BILL TAKES AIM AT HAILSTORM LAWSUIT ABUSE
(AUSTIN) — A bill filed in the Senate Monday seeks to curb the skyrocketing number of lawsuits filed against insurers for bogus or inflated hailstorm claims. According to a survey by the Texas Department of Insurance, the number of hailstorm-related lawsuits filed against insurance companies has increased fifteen-fold since 2011. This activity has led to insurers decreasing and even declining to insure homes against hailstorms in the areas with the most litigation. The Business and Commerce Committee was directed to study this issue over the interim, and Chair Kelly Hancock announced Monday a bill to combat this trend.
Senator Kelly Hancock of North Richland Hills announced a bill to combat a surge in hailstorm-related litigation driving insurers out of the market in Texas.
One of the factors at the heart of this problem, according to Hancock, is the practice of inciting clients to sue companies, known as barratry. "Essentially they're stormchasers who partner with unethical roofers and public adjusters and recruit homeowners to file unnecessary lawsuits instead of moving through the standard insurance claims process," he said. Another factor contributing to the surge in hailstorm litigation is that insurers can be sued separately under two different sections of state law, potentially doubling the number of suits and damages paid by a losing insurer.
SB 10, by Hancock, would bar attorneys from collecting fees if an insurance company can prove barratry, and clarifies that a suit can only be filed through one of the two related sections of the state code. It also gives an insurance company 60-days notice before a lawsuit progresses so that they can have a chance to remedy the issue with the home owner before they get to court and prohibits filing suit against a claims adjuster personally.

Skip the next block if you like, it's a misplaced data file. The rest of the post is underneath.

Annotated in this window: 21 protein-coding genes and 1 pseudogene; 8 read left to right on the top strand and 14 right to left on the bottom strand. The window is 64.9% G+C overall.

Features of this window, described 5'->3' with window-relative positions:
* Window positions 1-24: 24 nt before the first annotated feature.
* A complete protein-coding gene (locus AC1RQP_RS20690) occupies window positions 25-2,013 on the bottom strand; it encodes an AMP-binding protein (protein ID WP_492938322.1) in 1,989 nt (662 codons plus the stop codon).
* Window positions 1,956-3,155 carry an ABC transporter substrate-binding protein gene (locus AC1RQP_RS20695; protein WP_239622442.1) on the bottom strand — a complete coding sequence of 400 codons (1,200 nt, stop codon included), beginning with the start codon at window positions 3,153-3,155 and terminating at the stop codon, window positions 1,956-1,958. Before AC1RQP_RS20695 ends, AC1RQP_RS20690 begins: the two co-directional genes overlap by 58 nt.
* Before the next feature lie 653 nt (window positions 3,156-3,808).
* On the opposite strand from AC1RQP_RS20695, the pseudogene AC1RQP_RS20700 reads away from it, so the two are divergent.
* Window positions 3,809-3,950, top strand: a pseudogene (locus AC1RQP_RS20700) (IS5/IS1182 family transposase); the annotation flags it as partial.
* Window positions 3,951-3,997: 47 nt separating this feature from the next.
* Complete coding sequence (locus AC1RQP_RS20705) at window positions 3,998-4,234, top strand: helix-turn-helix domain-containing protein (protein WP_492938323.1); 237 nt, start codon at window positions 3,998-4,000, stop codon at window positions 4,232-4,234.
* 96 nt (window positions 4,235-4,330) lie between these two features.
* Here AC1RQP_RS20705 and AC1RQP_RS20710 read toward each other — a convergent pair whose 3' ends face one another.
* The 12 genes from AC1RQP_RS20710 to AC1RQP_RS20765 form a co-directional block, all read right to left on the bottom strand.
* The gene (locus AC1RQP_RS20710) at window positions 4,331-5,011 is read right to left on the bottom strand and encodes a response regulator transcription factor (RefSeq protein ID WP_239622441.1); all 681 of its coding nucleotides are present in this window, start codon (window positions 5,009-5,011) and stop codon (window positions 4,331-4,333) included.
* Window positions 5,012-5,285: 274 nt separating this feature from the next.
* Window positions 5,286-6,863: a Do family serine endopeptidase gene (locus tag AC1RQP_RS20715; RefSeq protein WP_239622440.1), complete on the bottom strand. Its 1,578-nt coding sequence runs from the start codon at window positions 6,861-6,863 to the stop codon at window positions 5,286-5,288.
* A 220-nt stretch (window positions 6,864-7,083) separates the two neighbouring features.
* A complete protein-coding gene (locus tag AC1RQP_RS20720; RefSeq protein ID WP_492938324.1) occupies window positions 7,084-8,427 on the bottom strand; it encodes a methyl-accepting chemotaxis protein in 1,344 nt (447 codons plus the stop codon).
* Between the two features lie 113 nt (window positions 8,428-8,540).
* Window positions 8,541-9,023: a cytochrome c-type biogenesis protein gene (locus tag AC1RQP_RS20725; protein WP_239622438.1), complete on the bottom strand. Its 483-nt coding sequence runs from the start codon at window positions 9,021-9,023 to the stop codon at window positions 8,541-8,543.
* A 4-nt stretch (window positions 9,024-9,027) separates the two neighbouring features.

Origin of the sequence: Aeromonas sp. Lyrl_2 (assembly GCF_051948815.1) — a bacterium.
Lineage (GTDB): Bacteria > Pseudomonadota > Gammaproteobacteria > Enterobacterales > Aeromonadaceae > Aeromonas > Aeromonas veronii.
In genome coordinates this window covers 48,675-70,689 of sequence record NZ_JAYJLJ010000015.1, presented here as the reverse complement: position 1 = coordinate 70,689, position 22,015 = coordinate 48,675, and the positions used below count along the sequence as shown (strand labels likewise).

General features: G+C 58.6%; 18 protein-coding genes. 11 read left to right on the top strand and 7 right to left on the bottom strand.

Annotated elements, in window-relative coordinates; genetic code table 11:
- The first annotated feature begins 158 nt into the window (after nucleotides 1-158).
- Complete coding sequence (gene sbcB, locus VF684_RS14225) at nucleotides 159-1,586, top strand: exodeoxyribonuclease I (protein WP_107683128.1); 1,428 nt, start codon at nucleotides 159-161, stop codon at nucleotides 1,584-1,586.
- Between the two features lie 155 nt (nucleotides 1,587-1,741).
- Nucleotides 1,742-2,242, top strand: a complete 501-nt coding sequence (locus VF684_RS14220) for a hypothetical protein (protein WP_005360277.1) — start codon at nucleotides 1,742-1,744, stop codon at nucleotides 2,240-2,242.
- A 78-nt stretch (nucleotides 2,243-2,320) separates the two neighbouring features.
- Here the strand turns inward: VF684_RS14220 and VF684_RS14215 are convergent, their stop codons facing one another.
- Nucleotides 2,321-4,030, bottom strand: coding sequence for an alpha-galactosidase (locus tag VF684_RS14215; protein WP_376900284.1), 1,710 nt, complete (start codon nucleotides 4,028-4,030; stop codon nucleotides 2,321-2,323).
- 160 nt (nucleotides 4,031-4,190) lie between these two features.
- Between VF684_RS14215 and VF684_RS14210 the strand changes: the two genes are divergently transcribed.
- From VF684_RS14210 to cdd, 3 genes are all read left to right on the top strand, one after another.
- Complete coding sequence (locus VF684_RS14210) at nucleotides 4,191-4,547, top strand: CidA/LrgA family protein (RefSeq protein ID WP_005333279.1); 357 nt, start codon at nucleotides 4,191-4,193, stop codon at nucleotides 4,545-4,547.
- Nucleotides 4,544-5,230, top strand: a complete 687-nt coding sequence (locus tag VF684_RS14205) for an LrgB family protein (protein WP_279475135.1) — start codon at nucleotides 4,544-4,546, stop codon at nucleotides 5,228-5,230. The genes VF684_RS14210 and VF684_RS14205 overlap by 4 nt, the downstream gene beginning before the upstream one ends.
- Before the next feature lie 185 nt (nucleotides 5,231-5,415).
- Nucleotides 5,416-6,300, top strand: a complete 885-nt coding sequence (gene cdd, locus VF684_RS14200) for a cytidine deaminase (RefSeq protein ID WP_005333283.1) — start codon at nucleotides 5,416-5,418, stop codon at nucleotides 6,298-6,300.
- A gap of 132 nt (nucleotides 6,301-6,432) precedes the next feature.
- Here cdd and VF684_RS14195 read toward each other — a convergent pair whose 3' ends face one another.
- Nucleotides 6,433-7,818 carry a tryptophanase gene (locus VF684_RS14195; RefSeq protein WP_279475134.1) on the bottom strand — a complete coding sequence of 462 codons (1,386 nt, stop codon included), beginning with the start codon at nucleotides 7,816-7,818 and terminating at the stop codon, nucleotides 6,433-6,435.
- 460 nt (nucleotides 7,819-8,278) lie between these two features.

Hancock was joined at the press conference by Lt. Governor Dan Patrick, who directed the Business and Commerce Committee to study this issue last year. Patrick also assigned the bill one of his specially reserved low bill numbers to reflect the priority he places on the issue. "We've seen a deluge of these kinds of lawsuits in the last several years," he said. "It means the insurance companies are raising premiums on homeowners and business owners. Deductibles are higher, that's costing our citizens of Texans real money out of their pocket that's going to lawyers."
Two other low-numbered bills prioritized by the Lt. Governor were in front of the Senate State Affairs committee this morning. The first, SB 13 by Houston Senator and Committee Chair Joan Huffman, would prohibit the automatic deduction of union dues from the paychecks of state employees. She said that Texas is one of the few remaining states that still permits this practice. Her bill would prohibit these automatic deductions, but employees could choose to donate funds on their own. Unions for first responders are exempted from the bill, as well as those for public employees in towns with fewer than ten-thousand residents.
The second bill, SB 24, also by Huffman, would protect sermons by clergy members from subpoenas. This follows a 2014 case where Houston city attorneys requested the text of several area pastors who spoke against that city's proposed equal rights ordinance. Though the subpoenas were eventually dropped, Huffman wants to make sure that never happens again. She cited the opinion of then-Attorney General Greg Abbott, who said that it was a "direct assault on the religious liberty guaranteed by the First Amendment." Huffman's bill would prohibit subpoenas of a religious leader's speeches delivered during a time of worship in civil cases involving governmental entities. "It is narrowly tailored to protect religious leaders' First Amendment rights and prevent government overreach and intimidation," she said. Both bills will come up for a committee vote on Thursday.
The Senate will reconvene Tuesday, February 14 at 11 a.m.